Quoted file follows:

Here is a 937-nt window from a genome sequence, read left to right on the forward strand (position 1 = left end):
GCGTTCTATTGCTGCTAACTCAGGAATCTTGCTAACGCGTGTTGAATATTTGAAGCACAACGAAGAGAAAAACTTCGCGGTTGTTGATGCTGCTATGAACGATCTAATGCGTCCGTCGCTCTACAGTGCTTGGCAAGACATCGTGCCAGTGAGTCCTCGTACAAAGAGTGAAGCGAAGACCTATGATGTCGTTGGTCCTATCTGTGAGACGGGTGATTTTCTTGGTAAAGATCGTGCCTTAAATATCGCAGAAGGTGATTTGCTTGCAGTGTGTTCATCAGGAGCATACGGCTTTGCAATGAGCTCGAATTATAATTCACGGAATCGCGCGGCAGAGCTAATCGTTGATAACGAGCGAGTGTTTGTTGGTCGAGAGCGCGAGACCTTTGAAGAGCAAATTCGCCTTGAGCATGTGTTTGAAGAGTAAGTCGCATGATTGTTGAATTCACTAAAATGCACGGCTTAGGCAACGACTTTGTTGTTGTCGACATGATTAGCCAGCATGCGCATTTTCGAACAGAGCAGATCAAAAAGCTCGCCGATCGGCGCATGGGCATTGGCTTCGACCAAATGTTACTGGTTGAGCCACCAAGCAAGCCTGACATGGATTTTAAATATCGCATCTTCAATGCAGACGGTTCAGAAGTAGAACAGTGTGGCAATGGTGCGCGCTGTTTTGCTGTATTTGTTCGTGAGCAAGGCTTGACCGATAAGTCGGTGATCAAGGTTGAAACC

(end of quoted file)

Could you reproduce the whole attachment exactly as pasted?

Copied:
Here is a 937-nt window from a genome sequence, read left to right on the forward strand (position 1 = left end):
GCGTTCTATTGCTGCTAACTCAGGAATCTTGCTAACGCGTGTTGAATATTTGAAGCACAACGAAGAGAAAAACTTCGCGGTTGTTGATGCTGCTATGAACGATCTAATGCGTCCGTCGCTCTACAGTGCTTGGCAAGACATCGTGCCAGTGAGTCCTCGTACAAAGAGTGAAGCGAAGACCTATGATGTCGTTGGTCCTATCTGTGAGACGGGTGATTTTCTTGGTAAAGATCGTGCCTTAAATATCGCAGAAGGTGATTTGCTTGCAGTGTGTTCATCAGGAGCATACGGCTTTGCAATGAGCTCGAATTATAATTCACGGAATCGCGCGGCAGAGCTAATCGTTGATAACGAGCGAGTGTTTGTTGGTCGAGAGCGCGAGACCTTTGAAGAGCAAATTCGCCTTGAGCATGTGTTTGAAGAGTAAGTCGCATGATTGTTGAATTCACTAAAATGCACGGCTTAGGCAACGACTTTGTTGTTGTCGACATGATTAGCCAGCATGCGCATTTTCGAACAGAGCAGATCAAAAAGCTCGCCGATCGGCGCATGGGCATTGGCTTCGACCAAATGTTACTGGTTGAGCCACCAAGCAAGCCTGACATGGATTTTAAATATCGCATCTTCAATGCAGACGGTTCAGAAGTAGAACAGTGTGGCAATGGTGCGCGCTGTTTTGCTGTATTTGTTCGTGAGCAAGGCTTGACCGATAAGTCGGTGATCAAGGTTGAAACC